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When dealing with the various vintage sewing machines we find ourselves constantly learning and expanding our understanding of the basic principles that affect the overall performance of our sewing machines. This being said I would like to explore a series of variables over the next few posts and include the common misconceptions that are all too often repeated until they become accepted as fact, even though they defy the physics of the concept they are defining.
Since I am in the USA and our common household electricity is single-phase, 115-volt nominal, AC current, I will be focusing my experiences based upon machines requiring this type of electricity. I don’t feel that my experience with commercial and industrial motors and circuits will readily transfer to the household sewing machines designed for other voltages or straight DC current.
Now on with the show and let’s talk a little about our sewing machine motors. The majority of vintage sewing machines use a pulley and belt system to turn the main shaft, which in turn operates all the other moving mechanical parts of the machine. From this majority, there are a few that are OEM (original equipment manufacturer) or specialty-built motors specific to brand or model sewing machine it serves. The rest of the belt driven machines use motors that were built to be easily removed, replaced, and retrofitted onto older bodies to upgrade the life of grandma’s old treadle. They were built by hundreds of motor manufacturers over the years. They are available with mounting hardware already attached or with mount bracket threaded holes or studs either on the sides of the motor or in some cases on the end bells(shaft end and opposite shaft ends )of the motor. Some are completely universal with all the necessary mounting to attach motor to the existing original bracket.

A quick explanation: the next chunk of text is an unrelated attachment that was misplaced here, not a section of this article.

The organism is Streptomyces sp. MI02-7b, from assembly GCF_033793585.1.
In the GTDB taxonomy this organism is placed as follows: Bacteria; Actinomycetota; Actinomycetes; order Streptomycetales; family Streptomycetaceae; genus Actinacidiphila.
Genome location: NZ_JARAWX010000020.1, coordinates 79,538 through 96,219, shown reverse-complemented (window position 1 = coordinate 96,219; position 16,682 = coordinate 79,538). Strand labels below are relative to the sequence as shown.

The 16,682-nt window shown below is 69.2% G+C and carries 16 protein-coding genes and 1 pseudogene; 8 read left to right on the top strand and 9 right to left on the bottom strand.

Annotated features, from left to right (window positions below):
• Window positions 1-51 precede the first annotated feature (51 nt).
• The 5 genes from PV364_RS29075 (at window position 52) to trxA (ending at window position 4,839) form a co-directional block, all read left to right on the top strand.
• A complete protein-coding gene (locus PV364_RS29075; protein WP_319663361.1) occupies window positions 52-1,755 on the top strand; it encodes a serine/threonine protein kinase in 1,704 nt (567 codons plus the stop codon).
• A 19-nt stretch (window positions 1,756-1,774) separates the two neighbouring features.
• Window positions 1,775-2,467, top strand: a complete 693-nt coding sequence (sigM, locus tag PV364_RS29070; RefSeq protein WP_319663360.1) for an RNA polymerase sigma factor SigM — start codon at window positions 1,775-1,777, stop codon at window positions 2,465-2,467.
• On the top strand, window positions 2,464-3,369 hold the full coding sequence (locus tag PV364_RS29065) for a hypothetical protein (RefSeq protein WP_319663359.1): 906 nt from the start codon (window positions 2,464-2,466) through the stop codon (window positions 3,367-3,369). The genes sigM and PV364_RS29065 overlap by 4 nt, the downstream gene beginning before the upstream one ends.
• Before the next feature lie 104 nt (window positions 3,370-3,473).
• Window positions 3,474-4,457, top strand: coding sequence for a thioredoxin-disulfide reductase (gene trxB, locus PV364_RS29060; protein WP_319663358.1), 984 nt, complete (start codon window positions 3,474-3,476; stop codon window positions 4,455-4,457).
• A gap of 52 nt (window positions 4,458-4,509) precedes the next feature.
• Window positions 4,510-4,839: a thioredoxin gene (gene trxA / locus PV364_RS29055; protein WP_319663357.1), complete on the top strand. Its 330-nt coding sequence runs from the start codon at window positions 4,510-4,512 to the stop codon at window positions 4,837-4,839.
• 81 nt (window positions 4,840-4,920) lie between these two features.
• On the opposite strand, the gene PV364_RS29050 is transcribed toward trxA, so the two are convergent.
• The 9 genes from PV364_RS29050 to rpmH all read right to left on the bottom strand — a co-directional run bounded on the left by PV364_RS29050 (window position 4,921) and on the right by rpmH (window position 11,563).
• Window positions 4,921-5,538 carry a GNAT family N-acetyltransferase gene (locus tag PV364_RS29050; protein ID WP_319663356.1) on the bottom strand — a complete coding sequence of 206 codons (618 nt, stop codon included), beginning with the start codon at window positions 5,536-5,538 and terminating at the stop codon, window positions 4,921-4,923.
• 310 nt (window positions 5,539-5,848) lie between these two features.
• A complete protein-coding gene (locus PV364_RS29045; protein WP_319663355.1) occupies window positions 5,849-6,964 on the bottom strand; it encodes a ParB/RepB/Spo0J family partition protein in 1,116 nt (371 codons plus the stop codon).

The second most commonly used vintage sewing machine motor drive system is called a friction drive . Friction drive systems utilize a rubber wheel in place of the motor pulley. The wheel rides the surface of the hand wheel or a special rim shoulder of the hand wheel with enough pressure for the friction of the rubber to spin the hand wheel and in turn the main shaft and all the subsequent mechanical movements of the machine. These motors are usually mounted to a hinged spring mount plate with the spring supplying the pressure to create the friction. The major difference using this type drive system versus a belt system is physics. While a belted system will spin the main shaft the same direction as the motor, a friction drive will spin the main shaft the opposite direction of the motor so there needs to be more care taken when choosing your replacement motor. This same care applies to belted systems also but most hand wheels rotate towards the sewing machine operator with few turning away from the operator making it a much more readily available drive system for replacement motors.
The final vintage sewing machine drive system is the gear driven systems, these systems are unique to the manufacturer of the machines, therefore making replacement or upgrades with a universal motor replacement virtually impossible. While I hesitate to say this type drive system is always an internal drive, I will speak truthfully to the fact that I personally have never seen any external gear motor driven system, yet. In my opinion, gear drives are the smoothest drive system available and by far one of my favorites.
Since we are almost finished with the drive systems and the last systems we covered are proprietary, We should also mention there are a very few specialized motors which are manufactured into the bodies of the machines. Whereas these motors can be disassembled and rebuilt they are not for the faint of heart or the amateur beginner. If these motors need more than a change of brushes and the armature cleaned up then the decision must be made as to the cost effectiveness of such an extensive repair. Generally, at this point, the machine becomes a donor machine so others can live on or it gets its replacement motor from some other unlucky donor machine.
This concludes the first part of the vintage sewing machine motor and drive systems break down. Next time we will get into the motor ratings, horsepower etc. and enlighten a little bit about why so many motors and stitch per minute differences with the same rated motors. Until then may your ruler never slip as the rotary cutter travels its length. Enjoy your machines.
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